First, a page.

Things My Mother Taught Me (That Still Hold True)

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May 5th, 2022

What do you want to be when you grow up?

This question was one of the hardest for me to answer as a kid. When I was five, I wanted to drive a bulldozer. At fifteen, I thought about becoming a chef … and now, 25+ years and three colleges later, I am still not sure I know the answer (although I love my job here at MKT). I imagine many of you reading this may have a similar experience. However, there must have been something, or someone, that played a role in shaping our interests in what we wanted to be as an adult.

I recently had a Teams catch-up (the 2022 version of a water-cooler conversation) with a few team members, and we ended up talking about comments made by our parents that we still remember. Most of the stories involved times when we got in trouble — the kinds of incidents that ended with your parents loudly calling you by your full (including middle) name. But the silver linings of these incidents were often sterling words of wisdom we received in the aftermath.

I wondered if there were others in the office with their own memories or snippets of advice. We asked around and, BOY did my colleagues respond! So, in celebration of Mother’s Day, we thought it would be fun to share. And, since we are direct response agency, I also had to make these musings relevant to your fundraising program.

  • “Speak your mind.”
  • “Stop dragging your feet.”
  • “It’s OK to do things scared, as long as you do them.”

One of the biggest challenges in fundraising is taking a risk — even a calculated risk is difficult to recommend to a client at times. That’s why it is so easy (and tempting) to rely on same type of appeal, or the same list plan, over and over: we know what to expect. But would mom approve of this frozen-in-place approach?

Probably not. While mom wouldn’t want you to do anything rash, like abandon a long-standing control or cancel an acquisition mailing, she might encourage you to try something new, like:

  • Add a teaser to the Outer Envelope, or try a different teaser.
  • Test an alternative letter version with a new lead, or that highlights another aspect of the mission.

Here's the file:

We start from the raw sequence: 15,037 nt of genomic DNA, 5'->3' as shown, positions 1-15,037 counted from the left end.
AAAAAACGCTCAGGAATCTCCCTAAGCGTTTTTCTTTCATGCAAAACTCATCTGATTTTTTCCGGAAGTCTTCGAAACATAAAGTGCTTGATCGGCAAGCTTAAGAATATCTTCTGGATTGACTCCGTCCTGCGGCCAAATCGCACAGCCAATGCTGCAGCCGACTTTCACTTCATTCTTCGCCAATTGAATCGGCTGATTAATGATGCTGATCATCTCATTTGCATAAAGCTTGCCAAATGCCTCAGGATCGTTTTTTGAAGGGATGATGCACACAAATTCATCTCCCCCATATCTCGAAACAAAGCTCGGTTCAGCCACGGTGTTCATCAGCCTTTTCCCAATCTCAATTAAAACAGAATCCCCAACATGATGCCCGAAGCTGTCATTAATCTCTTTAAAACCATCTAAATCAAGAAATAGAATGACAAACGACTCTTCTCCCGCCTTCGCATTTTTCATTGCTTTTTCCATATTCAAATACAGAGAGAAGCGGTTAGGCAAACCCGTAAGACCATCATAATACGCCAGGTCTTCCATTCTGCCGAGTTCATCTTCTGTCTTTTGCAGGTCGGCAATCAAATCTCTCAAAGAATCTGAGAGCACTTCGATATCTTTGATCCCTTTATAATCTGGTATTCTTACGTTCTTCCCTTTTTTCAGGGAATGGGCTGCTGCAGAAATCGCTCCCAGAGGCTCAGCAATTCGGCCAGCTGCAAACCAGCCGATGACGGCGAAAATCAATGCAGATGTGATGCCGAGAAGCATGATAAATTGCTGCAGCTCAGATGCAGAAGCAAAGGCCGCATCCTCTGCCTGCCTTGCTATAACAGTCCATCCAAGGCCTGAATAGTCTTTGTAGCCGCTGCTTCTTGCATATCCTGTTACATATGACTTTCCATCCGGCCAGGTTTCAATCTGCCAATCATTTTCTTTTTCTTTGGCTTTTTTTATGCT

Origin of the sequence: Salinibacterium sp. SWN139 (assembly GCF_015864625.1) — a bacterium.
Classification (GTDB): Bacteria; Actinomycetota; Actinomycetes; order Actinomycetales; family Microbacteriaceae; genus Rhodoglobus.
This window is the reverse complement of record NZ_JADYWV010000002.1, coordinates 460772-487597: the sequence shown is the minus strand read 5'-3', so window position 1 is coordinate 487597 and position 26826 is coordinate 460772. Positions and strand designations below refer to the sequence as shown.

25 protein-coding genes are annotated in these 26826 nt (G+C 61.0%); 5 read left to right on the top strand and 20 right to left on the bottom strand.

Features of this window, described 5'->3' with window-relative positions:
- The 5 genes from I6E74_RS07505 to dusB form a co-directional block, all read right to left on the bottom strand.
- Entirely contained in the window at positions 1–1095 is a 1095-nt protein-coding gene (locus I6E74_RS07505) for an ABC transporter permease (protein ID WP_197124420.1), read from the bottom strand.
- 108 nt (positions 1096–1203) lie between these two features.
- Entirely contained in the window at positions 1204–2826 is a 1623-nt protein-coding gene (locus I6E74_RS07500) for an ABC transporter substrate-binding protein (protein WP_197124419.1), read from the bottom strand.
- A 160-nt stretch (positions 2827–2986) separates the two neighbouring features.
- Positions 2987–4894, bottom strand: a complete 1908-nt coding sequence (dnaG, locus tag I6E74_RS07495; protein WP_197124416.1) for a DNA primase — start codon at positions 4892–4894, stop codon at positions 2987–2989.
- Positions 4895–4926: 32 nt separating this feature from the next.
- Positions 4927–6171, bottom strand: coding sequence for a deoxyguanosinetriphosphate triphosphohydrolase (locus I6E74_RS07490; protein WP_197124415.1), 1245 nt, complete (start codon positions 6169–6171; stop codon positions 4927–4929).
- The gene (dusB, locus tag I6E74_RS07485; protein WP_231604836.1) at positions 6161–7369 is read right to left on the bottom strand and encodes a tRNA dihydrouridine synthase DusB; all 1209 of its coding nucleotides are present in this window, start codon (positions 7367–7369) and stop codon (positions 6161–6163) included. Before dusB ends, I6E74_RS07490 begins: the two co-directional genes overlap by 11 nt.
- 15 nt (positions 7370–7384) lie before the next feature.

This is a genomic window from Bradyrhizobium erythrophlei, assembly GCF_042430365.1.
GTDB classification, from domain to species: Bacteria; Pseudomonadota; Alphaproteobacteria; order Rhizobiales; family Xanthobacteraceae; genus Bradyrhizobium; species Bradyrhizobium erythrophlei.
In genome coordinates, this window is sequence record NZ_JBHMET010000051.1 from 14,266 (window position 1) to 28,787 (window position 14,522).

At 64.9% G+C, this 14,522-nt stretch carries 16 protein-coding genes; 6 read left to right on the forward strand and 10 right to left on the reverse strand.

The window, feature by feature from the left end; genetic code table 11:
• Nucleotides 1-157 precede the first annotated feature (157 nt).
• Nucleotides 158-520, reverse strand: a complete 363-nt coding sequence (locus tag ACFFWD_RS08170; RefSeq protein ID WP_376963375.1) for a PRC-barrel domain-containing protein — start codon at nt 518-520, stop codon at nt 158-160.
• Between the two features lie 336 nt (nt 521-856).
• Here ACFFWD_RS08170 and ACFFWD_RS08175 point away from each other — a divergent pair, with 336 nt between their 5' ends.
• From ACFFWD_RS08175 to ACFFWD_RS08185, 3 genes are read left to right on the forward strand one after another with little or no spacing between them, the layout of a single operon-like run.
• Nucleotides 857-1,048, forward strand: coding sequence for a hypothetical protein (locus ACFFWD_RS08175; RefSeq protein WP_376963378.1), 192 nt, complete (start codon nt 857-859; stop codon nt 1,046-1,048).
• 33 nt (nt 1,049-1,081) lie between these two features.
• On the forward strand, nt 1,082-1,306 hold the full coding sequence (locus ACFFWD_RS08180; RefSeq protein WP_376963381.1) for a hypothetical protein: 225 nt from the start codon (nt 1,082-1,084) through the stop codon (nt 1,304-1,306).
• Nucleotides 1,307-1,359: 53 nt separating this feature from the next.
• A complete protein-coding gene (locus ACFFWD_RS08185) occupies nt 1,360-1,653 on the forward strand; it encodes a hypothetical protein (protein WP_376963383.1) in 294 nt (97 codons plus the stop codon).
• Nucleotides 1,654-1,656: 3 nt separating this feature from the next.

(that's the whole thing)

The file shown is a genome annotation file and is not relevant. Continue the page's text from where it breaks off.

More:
• Swap a new prospect list in place of a lower-performing list that is currently mailed.
One of the biggest challenges in fundraising is taking a risk — even a calculated risk is difficult to recommend to a client at times.

While these risks may pose some initial anxiousness, take comfort in the fact that they’re backed by industry best practices. Continual testing is a necessary part of any healthy program, and you may uncover something new that dramatically improves performance.

  • “Money doesn’t grow on trees.”
  • “We’re not heating the outdoors.”
  • “Clean your plate.”

Now more than ever, all of us are looking for ways to avoid waste and save money — from cancelling streaming services or driving a bit further for cheaper gas. But there’s a difference between cost and value. And cutting corners is never the right answer.

If you are looking for ways to lower costs without compromising quality, here are a few efficiency opportunities to consider:

  • Conduct regular data hygiene: It is recommended to review your data each six month and flag old records as “do not mail”, update addresses, etc. If you haven’t reviewed your data in six months or less, set aside some time on your calendar to update your donor file. You’ll stop wasting time, money and materials talking to the wrong people, so you can reach more of the right
  • Standardize formats and long-print common campaign elements like envelopes: This will allow you to secure inventory early, lower your production costs, and avoid material shortages later on.
  • Enroll in Informed Delivery NOW: Postage rates will increase in July, but the USPS is offering a rebate to nonprofits who sign up for Informed Delivery service. More information and enrollment instructions can be found at  2022 Informed Delivery Guidebook Requirements | PostalPro (

Our moms may not always have been right, but much of their advice still rings true today — and there’s no doubt they had the best of intentions. We’re grateful for all they give us, then and now.

On behalf of all your friends at MarkeTeam, I wish you a Happy Mother’s Day.


Blog written by Pete Brooks  |  Account Director

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